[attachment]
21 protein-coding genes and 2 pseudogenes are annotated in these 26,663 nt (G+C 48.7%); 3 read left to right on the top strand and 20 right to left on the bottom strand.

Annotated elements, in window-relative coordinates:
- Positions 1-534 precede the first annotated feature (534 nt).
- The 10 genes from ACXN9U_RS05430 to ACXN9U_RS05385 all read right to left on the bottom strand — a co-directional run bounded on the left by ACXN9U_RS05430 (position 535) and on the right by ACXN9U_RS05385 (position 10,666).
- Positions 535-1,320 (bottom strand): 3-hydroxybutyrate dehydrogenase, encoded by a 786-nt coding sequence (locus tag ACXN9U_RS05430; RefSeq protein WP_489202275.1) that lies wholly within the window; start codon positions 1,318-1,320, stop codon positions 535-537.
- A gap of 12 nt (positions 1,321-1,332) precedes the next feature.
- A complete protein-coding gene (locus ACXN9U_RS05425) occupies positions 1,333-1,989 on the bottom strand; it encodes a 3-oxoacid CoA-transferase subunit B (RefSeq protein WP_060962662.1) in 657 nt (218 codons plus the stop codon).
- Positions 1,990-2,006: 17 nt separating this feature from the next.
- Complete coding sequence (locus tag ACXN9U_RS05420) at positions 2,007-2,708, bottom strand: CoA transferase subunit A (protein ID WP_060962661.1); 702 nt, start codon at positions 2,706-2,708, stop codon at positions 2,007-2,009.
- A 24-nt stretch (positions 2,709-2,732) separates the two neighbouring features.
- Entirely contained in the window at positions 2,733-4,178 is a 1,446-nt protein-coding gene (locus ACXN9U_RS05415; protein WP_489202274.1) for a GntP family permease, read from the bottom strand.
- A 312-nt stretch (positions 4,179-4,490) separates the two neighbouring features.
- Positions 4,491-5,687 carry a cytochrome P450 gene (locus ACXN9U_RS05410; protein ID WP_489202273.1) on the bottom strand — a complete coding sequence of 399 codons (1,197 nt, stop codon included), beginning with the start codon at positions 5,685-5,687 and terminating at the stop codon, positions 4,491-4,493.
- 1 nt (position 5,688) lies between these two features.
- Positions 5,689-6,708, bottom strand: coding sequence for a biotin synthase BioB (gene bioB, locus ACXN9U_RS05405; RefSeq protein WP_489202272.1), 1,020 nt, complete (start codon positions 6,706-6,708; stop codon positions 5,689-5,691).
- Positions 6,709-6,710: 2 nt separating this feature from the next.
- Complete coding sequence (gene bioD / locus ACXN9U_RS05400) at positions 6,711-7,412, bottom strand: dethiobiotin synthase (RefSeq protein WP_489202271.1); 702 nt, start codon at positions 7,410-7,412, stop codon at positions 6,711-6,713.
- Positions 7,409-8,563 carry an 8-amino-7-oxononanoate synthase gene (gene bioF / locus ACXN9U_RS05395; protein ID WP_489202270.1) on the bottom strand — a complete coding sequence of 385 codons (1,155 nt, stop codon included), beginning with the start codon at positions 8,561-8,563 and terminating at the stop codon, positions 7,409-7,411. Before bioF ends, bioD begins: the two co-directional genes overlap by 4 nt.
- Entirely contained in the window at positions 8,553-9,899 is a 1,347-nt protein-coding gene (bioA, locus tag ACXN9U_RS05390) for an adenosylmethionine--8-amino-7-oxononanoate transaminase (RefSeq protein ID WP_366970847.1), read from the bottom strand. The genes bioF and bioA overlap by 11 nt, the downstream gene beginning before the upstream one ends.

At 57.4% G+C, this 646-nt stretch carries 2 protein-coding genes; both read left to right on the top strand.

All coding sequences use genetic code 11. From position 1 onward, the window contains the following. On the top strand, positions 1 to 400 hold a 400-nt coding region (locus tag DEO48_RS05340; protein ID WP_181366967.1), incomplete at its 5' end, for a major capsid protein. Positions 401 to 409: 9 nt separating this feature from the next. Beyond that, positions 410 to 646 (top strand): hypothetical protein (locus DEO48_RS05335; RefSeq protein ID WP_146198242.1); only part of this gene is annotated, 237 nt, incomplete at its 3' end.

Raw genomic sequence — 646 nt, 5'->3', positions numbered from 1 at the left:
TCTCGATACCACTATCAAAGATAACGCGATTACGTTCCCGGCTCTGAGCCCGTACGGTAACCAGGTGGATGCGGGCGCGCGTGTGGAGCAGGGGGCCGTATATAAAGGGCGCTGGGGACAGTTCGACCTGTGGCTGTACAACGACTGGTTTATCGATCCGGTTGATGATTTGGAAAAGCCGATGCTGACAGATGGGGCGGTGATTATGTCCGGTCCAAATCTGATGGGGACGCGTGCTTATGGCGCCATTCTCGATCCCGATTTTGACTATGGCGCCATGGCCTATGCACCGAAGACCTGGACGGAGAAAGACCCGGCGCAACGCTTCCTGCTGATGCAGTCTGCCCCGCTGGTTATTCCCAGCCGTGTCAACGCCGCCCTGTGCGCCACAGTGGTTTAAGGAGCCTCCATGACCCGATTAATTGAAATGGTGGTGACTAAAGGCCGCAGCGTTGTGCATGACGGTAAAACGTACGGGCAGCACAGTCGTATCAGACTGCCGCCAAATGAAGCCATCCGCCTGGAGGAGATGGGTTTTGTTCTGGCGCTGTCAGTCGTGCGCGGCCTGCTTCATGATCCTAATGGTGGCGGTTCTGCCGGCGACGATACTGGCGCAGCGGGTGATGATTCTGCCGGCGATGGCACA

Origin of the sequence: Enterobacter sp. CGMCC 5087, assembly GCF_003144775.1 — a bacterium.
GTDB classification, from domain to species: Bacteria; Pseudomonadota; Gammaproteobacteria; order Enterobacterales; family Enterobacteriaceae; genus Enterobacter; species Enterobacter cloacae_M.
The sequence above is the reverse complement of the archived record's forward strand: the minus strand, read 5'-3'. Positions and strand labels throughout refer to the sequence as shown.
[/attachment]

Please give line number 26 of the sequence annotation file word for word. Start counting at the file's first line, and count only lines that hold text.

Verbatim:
The sequence above is the reverse complement of the archived record's forward strand: the minus strand, read 5'-3'. Positions and strand labels throughout refer to the sequence as shown.